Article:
The nature of our relationship with God lies at the heart of all religion. In the long history of organised religion this has been understood in a variety of ways. Those religions that have left the clearest mark on human history are those that have built the grandest monuments or ruled the largest empires. Those religions which have taken a lowlier path have left fewer clues for historians to note.
Christianity has certainly left its mark on the world since it joined forces with the Roman Empire in the 4th century. Western history is as thickly strewn with Christian empires as the western landscape is with Christian monuments. However, the central figure of Christianity - Jesus - does not fit this grand profile at all.
Jesus did not claim any land, rule any people, build any monuments, fight any battles or write any books. He seemed quite disinterested in politics, law and ritual. He lived a simple life, focusing on those things that leave their mark in the daily lives of ordinary people, not in physical or social landscape.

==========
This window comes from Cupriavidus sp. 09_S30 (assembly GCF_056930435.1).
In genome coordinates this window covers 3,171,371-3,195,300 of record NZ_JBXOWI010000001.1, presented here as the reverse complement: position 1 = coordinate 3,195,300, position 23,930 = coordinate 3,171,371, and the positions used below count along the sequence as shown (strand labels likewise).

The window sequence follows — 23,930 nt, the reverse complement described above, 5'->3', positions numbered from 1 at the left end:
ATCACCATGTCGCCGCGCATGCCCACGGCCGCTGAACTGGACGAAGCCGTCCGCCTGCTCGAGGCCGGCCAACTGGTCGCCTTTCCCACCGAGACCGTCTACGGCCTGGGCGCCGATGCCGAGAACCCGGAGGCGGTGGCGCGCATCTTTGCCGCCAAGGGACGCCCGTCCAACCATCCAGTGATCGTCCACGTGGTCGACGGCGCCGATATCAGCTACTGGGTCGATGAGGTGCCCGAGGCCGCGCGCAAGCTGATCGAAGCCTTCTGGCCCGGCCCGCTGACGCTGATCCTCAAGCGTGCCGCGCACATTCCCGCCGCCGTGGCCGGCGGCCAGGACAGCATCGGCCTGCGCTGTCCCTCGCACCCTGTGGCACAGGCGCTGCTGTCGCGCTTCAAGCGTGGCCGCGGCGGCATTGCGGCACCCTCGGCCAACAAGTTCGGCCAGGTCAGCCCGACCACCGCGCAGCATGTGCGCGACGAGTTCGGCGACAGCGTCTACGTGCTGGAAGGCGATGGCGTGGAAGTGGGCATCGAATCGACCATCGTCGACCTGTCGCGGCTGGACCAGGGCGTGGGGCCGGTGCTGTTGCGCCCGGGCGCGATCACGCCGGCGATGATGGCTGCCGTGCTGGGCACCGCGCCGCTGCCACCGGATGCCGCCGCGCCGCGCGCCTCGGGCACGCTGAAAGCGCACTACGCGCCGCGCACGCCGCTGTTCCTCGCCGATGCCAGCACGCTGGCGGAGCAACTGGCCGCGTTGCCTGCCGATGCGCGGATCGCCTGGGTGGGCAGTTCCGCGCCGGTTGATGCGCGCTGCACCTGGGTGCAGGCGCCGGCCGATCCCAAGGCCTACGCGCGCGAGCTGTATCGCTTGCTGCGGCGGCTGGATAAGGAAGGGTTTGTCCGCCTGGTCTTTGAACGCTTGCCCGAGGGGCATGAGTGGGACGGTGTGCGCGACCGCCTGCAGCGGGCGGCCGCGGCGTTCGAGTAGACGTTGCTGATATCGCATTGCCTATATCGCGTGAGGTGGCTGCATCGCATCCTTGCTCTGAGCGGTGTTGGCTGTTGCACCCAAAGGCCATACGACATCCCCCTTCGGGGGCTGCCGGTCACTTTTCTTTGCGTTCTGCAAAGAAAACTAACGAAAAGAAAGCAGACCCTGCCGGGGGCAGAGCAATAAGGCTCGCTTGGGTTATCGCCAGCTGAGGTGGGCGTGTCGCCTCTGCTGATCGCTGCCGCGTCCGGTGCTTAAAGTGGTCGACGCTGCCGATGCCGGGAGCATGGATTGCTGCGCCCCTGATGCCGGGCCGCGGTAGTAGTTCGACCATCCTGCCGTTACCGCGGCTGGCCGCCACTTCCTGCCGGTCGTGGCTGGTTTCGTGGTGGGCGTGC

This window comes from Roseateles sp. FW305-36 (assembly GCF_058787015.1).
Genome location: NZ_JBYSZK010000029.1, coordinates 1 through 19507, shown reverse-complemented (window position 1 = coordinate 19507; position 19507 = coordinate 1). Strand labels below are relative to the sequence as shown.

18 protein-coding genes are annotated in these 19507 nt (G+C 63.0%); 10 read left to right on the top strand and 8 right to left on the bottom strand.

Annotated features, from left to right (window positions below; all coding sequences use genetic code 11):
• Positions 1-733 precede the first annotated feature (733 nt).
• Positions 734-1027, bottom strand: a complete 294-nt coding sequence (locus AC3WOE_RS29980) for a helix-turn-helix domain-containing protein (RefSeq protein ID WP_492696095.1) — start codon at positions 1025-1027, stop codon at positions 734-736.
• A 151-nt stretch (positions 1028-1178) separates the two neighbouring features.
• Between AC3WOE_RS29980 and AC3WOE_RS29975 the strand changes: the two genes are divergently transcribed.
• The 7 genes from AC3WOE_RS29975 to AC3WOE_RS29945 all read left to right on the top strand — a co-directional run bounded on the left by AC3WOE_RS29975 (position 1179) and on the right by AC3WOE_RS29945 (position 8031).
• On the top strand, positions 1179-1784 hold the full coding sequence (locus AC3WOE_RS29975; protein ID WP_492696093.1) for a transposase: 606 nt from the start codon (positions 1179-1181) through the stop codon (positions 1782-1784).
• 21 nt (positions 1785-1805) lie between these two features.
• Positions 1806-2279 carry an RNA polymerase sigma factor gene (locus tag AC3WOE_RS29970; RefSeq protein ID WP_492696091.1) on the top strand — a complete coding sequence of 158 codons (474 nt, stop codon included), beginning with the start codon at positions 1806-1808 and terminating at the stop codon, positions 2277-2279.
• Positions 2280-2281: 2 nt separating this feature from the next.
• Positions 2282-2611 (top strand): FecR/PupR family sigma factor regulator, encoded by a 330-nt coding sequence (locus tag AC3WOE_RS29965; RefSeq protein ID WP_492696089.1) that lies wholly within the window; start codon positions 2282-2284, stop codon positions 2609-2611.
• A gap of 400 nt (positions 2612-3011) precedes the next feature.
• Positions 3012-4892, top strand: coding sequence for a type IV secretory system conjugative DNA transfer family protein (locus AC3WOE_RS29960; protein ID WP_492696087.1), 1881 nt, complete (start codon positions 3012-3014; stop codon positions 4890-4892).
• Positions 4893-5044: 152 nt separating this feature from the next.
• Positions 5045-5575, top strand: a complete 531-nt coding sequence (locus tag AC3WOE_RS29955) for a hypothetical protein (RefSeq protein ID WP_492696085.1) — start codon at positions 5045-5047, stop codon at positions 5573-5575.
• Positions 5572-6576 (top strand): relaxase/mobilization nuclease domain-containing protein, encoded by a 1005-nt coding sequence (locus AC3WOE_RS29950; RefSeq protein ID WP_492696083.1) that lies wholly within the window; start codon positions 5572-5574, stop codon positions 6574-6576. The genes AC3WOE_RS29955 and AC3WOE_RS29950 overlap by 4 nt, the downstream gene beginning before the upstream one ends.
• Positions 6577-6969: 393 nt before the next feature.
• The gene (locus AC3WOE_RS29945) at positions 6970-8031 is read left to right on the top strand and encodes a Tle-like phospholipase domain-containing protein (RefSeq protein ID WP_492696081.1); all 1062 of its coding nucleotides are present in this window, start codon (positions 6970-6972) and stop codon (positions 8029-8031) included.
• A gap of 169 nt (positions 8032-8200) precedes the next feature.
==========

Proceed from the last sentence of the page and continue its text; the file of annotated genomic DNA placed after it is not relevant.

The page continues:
When it comes to the nature of relationship that Jesus sought to have with the people around him, he did not live an elevated or separated life. He simply lived among the people he taught, as their neighbour and their friend. Just hours before his death Jesus reminded his core followers: "I do not call you servants ... but I have called you friends.”
Friendship should rightly be the defining relationship of Christianity - friendship that spans different cultures, different beliefs and different lifestyles; friendship that unites people with their neighbours and also with their God. There is absolutely no place for hierarchy in the life and teaching of Jesus. The true mark of Christianity is good friendship.